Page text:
When I was 17, I read a quote that went something like: “If you live each day as if it was your last, someday you’ll most certainly be right.” It made an impression on me, and since then, for the past 33 years, I have looked in the mirror every morning and asked myself: “If today were the last day of my life, would I want to do what I am about to do today?” And whenever the answer has been “No” for too many days in a row, I know I need to change something.

Remembering that I’ll be dead soon is the most important tool I’ve ever encountered to help me make the big choices in life. Because almost everything - all external expectations, all pride, all fear of embarrassment or failure - these things just fall away in the face of death, leaving only what is truly important. Remembering that you are going to die is the best way I know to avoid the trap of thinking you have something to lose. You are already naked. There is no reason not to follow your heart.

About a year ago I was diagnosed with cancer. I had a scan at 7:30 in the morning, and it clearly showed a tumor on my pancreas. I didn’t even know what a pancreas was. The doctors told me this was almost certainly a type of cancer that is incurable, and that I should expect to live no longer than three to six months. My doctor advised me to go home and get my affairs in order, which is doctor’s code for prepare to die. It means to try to tell your kids everything you thought you’d have the next 10 years to tell them in just a few months. It means to make sure everything is buttoned up so that it will be as easy as possible for your family. It means to say your goodbyes.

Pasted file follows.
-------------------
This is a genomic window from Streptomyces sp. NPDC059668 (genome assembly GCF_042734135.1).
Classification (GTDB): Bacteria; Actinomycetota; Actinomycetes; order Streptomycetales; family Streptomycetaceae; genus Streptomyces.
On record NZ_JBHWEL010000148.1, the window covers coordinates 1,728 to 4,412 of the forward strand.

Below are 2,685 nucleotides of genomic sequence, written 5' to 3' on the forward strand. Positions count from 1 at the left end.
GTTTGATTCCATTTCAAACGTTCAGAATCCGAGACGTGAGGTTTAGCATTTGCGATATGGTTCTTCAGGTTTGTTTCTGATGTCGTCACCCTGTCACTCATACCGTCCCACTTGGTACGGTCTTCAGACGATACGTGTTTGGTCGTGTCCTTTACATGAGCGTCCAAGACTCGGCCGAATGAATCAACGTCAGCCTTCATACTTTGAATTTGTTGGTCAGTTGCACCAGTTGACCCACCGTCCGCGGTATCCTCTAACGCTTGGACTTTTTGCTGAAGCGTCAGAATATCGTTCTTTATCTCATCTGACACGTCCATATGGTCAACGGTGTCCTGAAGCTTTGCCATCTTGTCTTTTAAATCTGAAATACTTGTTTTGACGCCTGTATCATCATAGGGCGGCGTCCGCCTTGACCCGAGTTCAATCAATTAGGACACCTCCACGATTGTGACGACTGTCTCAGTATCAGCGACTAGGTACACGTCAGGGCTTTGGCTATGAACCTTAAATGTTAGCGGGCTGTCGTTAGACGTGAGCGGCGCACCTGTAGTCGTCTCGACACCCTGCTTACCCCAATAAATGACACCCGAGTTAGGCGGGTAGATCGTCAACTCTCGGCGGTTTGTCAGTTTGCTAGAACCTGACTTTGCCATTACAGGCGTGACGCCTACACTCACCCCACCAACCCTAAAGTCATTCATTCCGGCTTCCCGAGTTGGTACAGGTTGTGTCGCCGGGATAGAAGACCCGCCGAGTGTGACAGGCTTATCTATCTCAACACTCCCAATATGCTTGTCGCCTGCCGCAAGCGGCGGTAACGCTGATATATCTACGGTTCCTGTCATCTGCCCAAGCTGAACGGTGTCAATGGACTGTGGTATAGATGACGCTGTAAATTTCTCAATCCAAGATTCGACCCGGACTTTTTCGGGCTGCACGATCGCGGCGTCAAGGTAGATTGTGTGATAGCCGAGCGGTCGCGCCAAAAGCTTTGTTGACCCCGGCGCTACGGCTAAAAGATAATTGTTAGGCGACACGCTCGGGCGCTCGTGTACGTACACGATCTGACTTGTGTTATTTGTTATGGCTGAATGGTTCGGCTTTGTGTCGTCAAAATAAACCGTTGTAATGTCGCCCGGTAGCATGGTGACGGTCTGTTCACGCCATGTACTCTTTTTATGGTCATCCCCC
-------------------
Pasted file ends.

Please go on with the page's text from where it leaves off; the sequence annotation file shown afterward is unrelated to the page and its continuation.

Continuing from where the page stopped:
I lived with that diagnosis all day. Later that evening I had a biopsy, where they stuck an endoscope down my throat, through my stomach and into my intestines, put a needle into my pancreas and got a few cells from the tumor. I was sedated, but my wife, who was there, told me that when they viewed the cells under a microscope the doctors started crying because it turned out to be a very rare form of pancreatic cancer that is curable with surgery. I had the surgery and I’m fine now.

This was the closest I’ve been to facing death, and I hope its the closest I get for a few more decades. Having lived through it, I can now say this to you with a bit more certainty than when death was a useful but purely intellectual concept: